The coming few days will hold witness to a potential landmark in science popularization– desperately sought by scientists yet ever-so distant in actuality. Leading the way is fourteen year old Anshul Samar, CEO and Founder, Alchemist Empire Inc. Samar has developed the first ever board game based on chemistry with the aim to combine fun and learning, as his website claims, in one grand concoction.
At a first glance, Elementeo looks like any other board game, replete with dragons, witches and dialogues that one would come across in the fantasy world. The only difference being that all this is choreographed in an exquisite manner to make chemistry a lot more interesting than it turns out to be in many classrooms across the globe.
The game involves element cards that act according to their characteristic chemical properties, compound cards that react to destroy the opponent’s cards; and alchemy cards that go chemically berserk, causing everything from nuclear fusion to acid rain. These are the weapons employed by players across a 5X5 chemical battlefield in order to reduce the opponent’s electrons to zero. While the Copper conductor shocks the adjacent cards back into the deck, Milk of Magnesia destroys all acids on the battlefield and when an army is low on energy, one simply needs to deal the Nuclear Fusion card and BANG… the power’s increased by a factor of two!
Speaking to the CHEMCOS News Bureau, Samar explains the idea of Elementeo by saying,‘I am an average person and I am just explaining chemistry the way I understood it myself. Very rarely do we tell kids why they need to know something. Many times, we throw at kids complex sounding words and long chemical formulas without really showing them the cool and excited explanation behind it’.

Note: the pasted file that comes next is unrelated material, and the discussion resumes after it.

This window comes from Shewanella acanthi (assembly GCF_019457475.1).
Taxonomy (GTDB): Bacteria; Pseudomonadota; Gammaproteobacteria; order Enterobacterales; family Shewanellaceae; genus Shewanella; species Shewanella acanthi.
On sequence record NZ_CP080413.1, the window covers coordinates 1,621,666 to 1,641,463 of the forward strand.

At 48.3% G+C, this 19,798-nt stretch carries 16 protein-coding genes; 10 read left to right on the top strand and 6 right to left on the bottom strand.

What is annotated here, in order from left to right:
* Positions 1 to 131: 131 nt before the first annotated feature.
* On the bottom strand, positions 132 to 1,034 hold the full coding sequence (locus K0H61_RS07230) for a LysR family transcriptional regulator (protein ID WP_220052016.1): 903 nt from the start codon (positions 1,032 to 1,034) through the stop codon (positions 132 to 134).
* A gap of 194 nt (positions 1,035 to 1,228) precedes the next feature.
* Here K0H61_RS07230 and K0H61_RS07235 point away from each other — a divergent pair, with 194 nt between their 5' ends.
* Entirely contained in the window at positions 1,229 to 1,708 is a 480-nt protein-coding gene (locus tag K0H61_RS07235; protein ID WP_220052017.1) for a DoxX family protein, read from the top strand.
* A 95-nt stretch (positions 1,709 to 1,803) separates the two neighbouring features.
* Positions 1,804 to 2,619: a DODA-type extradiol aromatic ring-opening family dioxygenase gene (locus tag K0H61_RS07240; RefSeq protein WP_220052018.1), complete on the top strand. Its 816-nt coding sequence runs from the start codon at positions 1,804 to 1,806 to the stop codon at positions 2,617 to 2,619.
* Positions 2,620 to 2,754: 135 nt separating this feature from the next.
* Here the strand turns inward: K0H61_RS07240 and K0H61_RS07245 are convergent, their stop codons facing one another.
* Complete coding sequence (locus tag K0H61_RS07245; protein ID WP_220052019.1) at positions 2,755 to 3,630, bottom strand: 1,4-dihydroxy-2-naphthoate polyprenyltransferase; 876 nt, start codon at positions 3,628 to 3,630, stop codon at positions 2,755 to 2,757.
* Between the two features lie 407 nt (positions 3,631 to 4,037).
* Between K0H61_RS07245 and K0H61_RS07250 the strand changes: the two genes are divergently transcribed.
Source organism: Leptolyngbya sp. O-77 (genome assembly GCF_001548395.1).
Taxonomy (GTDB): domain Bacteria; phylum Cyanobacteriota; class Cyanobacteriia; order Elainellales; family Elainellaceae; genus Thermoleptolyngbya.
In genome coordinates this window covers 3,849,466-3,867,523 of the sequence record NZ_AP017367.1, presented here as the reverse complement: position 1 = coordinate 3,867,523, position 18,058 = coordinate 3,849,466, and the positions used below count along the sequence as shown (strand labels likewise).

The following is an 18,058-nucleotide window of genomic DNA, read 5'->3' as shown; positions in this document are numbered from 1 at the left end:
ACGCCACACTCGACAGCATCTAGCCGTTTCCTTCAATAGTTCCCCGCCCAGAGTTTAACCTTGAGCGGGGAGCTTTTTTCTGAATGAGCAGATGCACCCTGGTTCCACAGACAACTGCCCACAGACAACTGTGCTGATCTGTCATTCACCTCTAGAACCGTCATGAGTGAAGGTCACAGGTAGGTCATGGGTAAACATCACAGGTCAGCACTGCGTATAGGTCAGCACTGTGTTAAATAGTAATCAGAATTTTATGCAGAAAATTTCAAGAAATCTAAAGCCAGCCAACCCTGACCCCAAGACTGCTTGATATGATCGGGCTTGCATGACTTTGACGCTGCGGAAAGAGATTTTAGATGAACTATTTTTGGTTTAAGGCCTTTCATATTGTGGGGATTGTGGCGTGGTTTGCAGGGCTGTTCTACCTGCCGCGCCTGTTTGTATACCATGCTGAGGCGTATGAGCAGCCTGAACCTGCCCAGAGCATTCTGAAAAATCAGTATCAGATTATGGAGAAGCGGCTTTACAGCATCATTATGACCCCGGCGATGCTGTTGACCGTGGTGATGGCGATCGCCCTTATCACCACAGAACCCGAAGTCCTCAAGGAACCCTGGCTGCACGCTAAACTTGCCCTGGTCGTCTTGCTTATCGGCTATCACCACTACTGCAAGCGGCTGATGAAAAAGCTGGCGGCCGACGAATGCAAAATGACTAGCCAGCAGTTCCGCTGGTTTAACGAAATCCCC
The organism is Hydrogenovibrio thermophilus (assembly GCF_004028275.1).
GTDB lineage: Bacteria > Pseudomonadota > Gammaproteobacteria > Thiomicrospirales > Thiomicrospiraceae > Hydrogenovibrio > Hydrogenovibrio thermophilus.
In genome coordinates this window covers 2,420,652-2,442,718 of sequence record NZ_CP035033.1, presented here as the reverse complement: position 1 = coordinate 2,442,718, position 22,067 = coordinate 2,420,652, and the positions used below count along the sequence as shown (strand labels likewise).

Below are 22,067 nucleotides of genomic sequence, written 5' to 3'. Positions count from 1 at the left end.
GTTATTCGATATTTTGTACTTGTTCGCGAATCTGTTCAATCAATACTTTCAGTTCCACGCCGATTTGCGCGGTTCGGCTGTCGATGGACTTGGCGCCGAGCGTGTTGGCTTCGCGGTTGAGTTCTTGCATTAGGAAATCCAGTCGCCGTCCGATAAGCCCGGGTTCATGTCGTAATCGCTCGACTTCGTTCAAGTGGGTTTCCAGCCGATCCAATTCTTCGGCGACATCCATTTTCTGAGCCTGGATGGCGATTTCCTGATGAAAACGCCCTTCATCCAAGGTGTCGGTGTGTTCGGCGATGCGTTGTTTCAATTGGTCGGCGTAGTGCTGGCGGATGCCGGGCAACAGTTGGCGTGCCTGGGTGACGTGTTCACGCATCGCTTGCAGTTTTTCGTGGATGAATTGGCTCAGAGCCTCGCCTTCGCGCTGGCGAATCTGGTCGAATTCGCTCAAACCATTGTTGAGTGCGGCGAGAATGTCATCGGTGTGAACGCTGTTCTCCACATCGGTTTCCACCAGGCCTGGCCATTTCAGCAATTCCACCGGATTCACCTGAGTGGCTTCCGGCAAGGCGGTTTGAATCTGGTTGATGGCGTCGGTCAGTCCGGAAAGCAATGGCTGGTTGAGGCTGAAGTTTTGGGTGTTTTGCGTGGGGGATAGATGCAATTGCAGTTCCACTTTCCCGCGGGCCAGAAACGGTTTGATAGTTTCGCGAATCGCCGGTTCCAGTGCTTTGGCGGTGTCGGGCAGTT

Apart from the pure originality of the idea that prompts one to think why such an idea didn’t strike anyone earlier, Elementeo stands out in its unabashed use of eye-catching images along with accurate scientific details of the chemical species involved. Science textbooks have often been guilty of preferring the pen to the brush. Samar seems to have gone through enough of this himself so as to not repeat this mistake. The few images that are open to public viewing are appropriate to the chemical functions of the species they represent, and are sure to register in the minds of the players.
The other striking aspect of Elementeo is its layman-friendly nature. The game introduces elements and compounds rather innovatively (for e.g. Oxygen: life giver, Sodium dragon and Copper Conductor) without compromising on their scientific details. The language is lucid and Chemistry no longer seems the domain of intellectuals and geeks.
From an arbit idea that struck Samar while in fourth grade to the impending worldwide launch of 5,000 games (including 50 games booked by the American Chemical Society), the idea of combining fun and learning surely holds promise. It remains to be seen whether Elementeo can strike some much-needed chemistry between science and people.